When the Islamist terrorists hunted down people in a large-scale attack across Mumbai, they only knew one goal: maximum suffering. One of the places they want to wreak havoc is the posh Taj Mahal Palace Hotel. Many foreign guests stayed there, including the American David (Armie Hammer) and his wife Zahra (Nazanin Boniadi). But that is not the only thing that the terrorists target. More than 500 employees and guests were in the hotel at the time of the attack. And if the fundamentalists have their way, hardly any of them will leave the building alive…
At least it feels like there’s a big massacre somewhere else every week. Whether it’s the regular shootings in the USA, the horrific attack in New Zealand, not to mention the constant tragedies in Syria – you don’t have to look for examples that show that people’s lust for murder does not seem to die down. At least as terrifying, however, is how quickly such an incident is forgotten again. While those directly affected are marked for a lifetime, the rest of the world is turning to a new catastrophe.
Perhaps Anthony Maras wanted to counter this oblivion when he filmed Hotel Mumbai. Place a memorial to the 174 people who lost their lives in November 2008 when a series of coordinated attacks left a bloodbath in the Indian metropolis. Or maybe he just wanted to entertain the audience and shamelessly took advantage of a real tragedy. Because the director and co-author did not stick to the guidelines on his feature film debut. Most of the characters, for example, are fictitious, only the cook goes back to a real role model.
One can find that questionable, perhaps even reprehensible. Hotel Mumbai, with its obvious Hollywood manipulations – of course, one of the protagonists must have a small child who is needed as a catalyst – is nowhere near as shocking as the highly controversial Utøya July 22nd. There the horror was so immediate and unadorned that it was hard to find a way out of the Norwegian massacre. It’s easier here, the international co-production is quite conventional in terms of implementation.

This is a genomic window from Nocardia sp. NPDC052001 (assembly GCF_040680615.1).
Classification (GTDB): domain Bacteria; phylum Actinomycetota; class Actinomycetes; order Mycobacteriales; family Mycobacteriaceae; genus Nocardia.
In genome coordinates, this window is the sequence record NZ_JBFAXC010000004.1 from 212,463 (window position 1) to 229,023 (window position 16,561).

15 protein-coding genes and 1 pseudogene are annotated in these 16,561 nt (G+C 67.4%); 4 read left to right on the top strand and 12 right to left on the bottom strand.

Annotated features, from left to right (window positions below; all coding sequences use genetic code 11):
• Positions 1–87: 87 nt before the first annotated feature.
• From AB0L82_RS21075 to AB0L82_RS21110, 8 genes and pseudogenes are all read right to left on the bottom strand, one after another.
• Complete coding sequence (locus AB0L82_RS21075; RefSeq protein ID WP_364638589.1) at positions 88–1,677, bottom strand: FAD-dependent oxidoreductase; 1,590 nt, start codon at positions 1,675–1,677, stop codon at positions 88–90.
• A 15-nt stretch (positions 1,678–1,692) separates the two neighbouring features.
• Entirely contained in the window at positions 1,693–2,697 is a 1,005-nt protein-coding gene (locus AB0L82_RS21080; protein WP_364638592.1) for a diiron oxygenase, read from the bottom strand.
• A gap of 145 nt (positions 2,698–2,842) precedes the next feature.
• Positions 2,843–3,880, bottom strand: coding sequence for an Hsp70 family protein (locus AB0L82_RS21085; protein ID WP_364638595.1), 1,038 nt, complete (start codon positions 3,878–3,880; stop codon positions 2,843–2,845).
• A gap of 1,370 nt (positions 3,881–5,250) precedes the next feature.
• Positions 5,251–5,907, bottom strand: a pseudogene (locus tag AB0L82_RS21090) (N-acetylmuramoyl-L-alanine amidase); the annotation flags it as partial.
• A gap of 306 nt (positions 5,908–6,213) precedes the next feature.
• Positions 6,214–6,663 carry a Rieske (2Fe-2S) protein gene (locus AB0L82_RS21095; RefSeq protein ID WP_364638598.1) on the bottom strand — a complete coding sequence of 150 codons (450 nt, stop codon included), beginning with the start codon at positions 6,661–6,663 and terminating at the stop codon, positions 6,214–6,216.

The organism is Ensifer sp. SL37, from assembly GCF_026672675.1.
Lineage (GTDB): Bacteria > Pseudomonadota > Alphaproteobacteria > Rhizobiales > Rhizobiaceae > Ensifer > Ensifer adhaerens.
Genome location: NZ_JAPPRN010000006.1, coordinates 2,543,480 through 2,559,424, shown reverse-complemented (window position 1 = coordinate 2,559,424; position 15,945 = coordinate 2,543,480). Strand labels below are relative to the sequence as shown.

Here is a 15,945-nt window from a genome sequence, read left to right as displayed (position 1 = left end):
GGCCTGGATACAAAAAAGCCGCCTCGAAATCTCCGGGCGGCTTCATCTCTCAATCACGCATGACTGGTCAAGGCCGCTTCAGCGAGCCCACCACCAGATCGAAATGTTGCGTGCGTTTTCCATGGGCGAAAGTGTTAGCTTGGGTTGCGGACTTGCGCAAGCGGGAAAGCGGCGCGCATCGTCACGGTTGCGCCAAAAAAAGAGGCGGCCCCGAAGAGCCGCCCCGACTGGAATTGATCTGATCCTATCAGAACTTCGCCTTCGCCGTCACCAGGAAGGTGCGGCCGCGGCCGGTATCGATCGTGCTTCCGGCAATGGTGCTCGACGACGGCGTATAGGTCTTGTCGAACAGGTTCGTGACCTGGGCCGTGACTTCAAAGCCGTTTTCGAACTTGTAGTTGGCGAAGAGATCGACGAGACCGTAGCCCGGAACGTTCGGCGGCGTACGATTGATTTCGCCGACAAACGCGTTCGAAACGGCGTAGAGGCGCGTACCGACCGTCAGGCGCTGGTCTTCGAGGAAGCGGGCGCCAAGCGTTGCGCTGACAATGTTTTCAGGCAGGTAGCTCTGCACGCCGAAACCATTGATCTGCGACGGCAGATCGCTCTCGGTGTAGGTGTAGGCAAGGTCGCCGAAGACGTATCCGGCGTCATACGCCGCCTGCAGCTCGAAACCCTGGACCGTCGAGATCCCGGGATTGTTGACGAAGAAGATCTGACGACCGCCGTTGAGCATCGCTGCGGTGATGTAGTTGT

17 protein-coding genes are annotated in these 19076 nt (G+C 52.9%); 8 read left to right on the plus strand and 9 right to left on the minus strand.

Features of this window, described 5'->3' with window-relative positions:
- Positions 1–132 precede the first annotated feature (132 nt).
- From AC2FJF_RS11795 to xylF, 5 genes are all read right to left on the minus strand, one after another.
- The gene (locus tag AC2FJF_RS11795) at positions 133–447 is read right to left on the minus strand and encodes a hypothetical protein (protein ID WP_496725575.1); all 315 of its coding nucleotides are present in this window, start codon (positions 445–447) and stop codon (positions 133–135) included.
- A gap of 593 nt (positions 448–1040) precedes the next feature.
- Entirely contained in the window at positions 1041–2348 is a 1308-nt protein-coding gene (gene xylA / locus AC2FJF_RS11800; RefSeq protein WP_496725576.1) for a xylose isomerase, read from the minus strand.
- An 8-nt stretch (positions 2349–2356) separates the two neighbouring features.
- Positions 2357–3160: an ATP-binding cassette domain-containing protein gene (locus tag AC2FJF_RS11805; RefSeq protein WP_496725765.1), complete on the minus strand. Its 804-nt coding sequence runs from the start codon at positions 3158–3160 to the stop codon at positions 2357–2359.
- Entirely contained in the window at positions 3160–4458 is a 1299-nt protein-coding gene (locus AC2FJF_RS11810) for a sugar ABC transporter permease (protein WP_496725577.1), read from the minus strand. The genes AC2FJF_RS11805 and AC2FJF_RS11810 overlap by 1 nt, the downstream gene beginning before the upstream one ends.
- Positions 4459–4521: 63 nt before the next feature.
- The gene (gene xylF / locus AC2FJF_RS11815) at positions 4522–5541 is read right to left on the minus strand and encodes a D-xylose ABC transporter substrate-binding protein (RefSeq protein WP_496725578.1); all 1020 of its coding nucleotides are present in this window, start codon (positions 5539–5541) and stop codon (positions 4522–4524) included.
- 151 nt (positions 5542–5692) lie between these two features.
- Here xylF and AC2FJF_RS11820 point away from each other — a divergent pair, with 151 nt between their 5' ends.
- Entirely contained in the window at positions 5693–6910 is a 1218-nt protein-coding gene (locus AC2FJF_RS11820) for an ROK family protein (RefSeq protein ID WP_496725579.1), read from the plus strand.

But she is also competent. Maras does not have the time to introduce the many characters who run through the hotel here in search of protection or victims. The guest embodied by Hammer, alongside a few others, is more representative of the masses. But he still manages to get a lot of tension out of the story. Contrary to what one should expect here, it is not clear from the start who will find his way out of the matter alive in the end. Hotel Mumbai has no problem making short work of suddenly disappearing established characters – one way or another.
Fortunately, the initial fear that the film would rest too much on white stars does not come true. Much more important for the story is Dev Patel (Lion – The Long Way Home), who embodies a unlucky, kind-hearted hotel employee. In general, it’s nice to have Hotel Mumbai that will be featured at the Toronto International Film Festival 2018 debuted, not only remembering the guests from the west, but also involving the staff. Because in the end they were victims too. The perpetrators, however, tend to remain unnamed. The thriller begins with them, but they can be seen again and again. The people behind them hide behind telephone lines and only give their inhuman, cynical instructions. That is then not particularly differentiated. On the other hand, Maras never made a film that was particularly thought-provoking. Instead, you should nibble your fingernails in the classic way, because of the tension as to who will make it out of the hotel.
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